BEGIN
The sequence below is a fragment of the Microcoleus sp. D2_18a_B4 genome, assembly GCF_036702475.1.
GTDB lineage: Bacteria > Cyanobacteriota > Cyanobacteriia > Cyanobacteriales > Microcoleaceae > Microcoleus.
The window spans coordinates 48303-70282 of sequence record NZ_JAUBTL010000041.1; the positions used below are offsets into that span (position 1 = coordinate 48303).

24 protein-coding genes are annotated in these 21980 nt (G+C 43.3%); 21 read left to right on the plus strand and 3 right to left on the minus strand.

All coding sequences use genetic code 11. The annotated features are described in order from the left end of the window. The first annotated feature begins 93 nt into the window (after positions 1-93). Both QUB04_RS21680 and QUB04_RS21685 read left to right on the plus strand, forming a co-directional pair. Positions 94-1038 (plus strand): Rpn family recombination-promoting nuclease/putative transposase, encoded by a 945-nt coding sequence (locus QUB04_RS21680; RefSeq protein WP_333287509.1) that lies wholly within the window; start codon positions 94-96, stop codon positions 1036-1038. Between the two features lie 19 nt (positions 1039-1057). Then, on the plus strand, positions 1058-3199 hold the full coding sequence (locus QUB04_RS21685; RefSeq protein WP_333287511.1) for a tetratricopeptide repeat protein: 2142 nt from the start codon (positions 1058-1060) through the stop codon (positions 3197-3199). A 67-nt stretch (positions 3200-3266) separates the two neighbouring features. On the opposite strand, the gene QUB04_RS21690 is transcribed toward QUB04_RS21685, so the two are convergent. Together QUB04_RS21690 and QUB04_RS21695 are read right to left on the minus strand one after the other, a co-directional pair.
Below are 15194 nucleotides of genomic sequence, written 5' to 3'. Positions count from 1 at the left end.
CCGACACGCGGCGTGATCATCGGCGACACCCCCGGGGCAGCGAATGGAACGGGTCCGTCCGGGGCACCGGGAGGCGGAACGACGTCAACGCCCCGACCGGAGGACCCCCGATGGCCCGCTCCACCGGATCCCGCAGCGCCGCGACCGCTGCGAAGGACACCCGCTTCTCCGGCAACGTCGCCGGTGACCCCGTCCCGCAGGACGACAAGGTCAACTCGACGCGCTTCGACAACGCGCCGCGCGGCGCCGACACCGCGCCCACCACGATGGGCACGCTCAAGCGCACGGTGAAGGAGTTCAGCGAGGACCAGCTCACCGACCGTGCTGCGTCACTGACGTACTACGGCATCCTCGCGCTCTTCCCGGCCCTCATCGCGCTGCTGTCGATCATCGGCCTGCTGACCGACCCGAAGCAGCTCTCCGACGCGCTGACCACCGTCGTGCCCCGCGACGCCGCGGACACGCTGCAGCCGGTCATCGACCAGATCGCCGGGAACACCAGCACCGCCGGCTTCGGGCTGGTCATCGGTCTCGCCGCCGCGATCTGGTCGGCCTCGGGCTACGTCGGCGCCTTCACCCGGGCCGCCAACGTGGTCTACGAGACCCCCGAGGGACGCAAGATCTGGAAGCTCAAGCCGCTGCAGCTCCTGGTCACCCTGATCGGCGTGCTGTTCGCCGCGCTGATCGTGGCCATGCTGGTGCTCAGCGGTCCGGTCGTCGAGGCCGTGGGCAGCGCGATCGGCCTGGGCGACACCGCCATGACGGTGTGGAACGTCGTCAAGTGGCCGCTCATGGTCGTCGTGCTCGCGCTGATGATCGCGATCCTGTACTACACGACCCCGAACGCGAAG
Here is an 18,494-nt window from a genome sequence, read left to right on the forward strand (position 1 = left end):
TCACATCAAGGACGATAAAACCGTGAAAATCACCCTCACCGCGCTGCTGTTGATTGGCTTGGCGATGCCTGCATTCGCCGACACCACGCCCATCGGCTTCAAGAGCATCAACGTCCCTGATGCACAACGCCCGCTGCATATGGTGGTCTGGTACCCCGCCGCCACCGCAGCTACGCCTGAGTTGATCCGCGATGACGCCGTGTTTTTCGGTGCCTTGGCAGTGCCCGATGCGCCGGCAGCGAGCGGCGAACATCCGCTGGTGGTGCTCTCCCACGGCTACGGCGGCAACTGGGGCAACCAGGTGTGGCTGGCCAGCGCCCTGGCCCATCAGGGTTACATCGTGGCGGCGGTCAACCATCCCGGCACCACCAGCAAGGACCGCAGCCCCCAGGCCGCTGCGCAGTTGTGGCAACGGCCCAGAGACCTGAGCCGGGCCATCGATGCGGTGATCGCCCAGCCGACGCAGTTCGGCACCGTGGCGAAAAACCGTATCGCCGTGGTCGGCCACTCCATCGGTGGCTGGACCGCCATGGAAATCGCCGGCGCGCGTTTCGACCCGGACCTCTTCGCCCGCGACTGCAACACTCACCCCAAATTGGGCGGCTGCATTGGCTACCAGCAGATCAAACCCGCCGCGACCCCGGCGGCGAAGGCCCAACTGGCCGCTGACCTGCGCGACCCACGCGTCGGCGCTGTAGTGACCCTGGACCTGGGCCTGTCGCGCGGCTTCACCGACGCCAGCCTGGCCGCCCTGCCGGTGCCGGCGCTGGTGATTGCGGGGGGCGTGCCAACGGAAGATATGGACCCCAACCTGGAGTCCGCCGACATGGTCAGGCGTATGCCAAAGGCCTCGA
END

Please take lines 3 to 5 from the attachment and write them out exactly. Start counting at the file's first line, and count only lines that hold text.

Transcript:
The window spans coordinates 48303-70282 of sequence record NZ_JAUBTL010000041.1; the positions used below are offsets into that span (position 1 = coordinate 48303).

24 protein-coding genes are annotated in these 21980 nt (G+C 43.3%); 21 read left to right on the plus strand and 3 right to left on the minus strand.

All coding sequences use genetic code 11. The annotated features are described in order from the left end of the window. The first annotated feature begins 93 nt into the window (after positions 1-93). Both QUB04_RS21680 and QUB04_RS21685 read left to right on the plus strand, forming a co-directional pair. Positions 94-1038 (plus strand): Rpn family recombination-promoting nuclease/putative transposase, encoded by a 945-nt coding sequence (locus QUB04_RS21680; RefSeq protein WP_333287509.1) that lies wholly within the window; start codon positions 94-96, stop codon positions 1036-1038. Between the two features lie 19 nt (positions 1039-1057). Then, on the plus strand, positions 1058-3199 hold the full coding sequence (locus QUB04_RS21685; RefSeq protein WP_333287511.1) for a tetratricopeptide repeat protein: 2142 nt from the start codon (positions 1058-1060) through the stop codon (positions 3197-3199). A 67-nt stretch (positions 3200-3266) separates the two neighbouring features. On the opposite strand, the gene QUB04_RS21690 is transcribed toward QUB04_RS21685, so the two are convergent. Together QUB04_RS21690 and QUB04_RS21695 are read right to left on the minus strand one after the other, a co-directional pair.